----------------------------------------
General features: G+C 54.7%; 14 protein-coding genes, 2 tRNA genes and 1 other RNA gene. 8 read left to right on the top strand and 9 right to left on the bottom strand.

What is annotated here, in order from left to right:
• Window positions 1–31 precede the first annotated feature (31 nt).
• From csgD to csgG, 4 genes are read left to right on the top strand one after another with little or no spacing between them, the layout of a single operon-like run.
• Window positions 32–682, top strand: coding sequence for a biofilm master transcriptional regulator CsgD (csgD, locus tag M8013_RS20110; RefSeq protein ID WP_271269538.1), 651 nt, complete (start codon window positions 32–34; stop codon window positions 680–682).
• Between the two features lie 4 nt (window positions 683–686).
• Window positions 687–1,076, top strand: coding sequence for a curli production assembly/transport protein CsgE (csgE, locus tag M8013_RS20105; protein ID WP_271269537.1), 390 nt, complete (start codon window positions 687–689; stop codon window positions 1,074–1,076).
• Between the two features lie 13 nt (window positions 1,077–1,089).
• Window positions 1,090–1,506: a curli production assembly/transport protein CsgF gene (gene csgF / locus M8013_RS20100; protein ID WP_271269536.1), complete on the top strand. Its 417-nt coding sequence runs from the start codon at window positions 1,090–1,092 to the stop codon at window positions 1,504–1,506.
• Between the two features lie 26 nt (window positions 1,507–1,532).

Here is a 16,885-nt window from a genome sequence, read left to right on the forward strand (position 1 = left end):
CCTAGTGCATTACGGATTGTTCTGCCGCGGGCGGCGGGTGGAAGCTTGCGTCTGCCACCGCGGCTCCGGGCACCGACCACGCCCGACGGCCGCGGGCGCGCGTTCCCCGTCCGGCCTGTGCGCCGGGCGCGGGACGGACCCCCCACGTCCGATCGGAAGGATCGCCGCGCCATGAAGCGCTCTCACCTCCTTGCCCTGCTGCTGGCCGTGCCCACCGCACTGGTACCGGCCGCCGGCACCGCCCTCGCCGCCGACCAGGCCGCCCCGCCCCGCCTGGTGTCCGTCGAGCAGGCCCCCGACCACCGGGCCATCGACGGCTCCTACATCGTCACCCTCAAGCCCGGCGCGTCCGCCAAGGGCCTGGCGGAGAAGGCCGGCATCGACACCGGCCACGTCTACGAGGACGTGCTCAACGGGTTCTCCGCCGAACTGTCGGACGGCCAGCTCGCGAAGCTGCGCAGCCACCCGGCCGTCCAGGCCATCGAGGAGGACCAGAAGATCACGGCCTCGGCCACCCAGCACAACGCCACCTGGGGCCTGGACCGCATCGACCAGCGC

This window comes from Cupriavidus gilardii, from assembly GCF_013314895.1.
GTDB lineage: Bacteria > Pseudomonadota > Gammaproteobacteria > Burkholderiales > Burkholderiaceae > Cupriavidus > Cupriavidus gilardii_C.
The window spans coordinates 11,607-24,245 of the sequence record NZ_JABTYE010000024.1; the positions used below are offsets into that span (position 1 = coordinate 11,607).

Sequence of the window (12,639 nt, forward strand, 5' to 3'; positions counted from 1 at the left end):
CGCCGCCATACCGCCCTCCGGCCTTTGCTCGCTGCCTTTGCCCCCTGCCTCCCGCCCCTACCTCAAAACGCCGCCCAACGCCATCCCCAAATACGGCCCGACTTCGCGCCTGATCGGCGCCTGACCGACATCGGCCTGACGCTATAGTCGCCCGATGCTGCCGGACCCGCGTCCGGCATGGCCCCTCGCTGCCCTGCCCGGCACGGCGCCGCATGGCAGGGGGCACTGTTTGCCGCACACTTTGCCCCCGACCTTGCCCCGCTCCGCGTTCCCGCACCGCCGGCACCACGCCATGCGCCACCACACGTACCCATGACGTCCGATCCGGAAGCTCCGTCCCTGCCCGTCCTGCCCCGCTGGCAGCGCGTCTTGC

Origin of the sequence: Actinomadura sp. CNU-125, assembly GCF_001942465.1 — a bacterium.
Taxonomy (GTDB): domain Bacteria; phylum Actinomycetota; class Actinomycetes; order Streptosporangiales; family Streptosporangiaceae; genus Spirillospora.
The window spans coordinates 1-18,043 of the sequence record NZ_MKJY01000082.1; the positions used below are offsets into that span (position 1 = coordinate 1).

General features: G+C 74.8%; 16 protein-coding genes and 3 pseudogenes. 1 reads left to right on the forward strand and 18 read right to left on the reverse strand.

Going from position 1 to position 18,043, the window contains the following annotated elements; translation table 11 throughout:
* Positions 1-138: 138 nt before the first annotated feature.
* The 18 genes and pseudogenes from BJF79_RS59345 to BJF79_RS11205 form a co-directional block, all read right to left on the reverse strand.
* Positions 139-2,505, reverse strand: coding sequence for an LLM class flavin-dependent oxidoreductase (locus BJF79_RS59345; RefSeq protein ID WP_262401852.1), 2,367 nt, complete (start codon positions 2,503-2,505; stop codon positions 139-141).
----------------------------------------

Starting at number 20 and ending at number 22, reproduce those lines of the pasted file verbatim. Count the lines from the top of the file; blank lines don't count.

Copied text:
The window spans coordinates 1-18,043 of the sequence record NZ_MKJY01000082.1; the positions used below are offsets into that span (position 1 = coordinate 1).

General features: G+C 74.8%; 16 protein-coding genes and 3 pseudogenes. 1 reads left to right on the forward strand and 18 read right to left on the reverse strand.

Going from position 1 to position 18,043, the window contains the following annotated elements; translation table 11 throughout: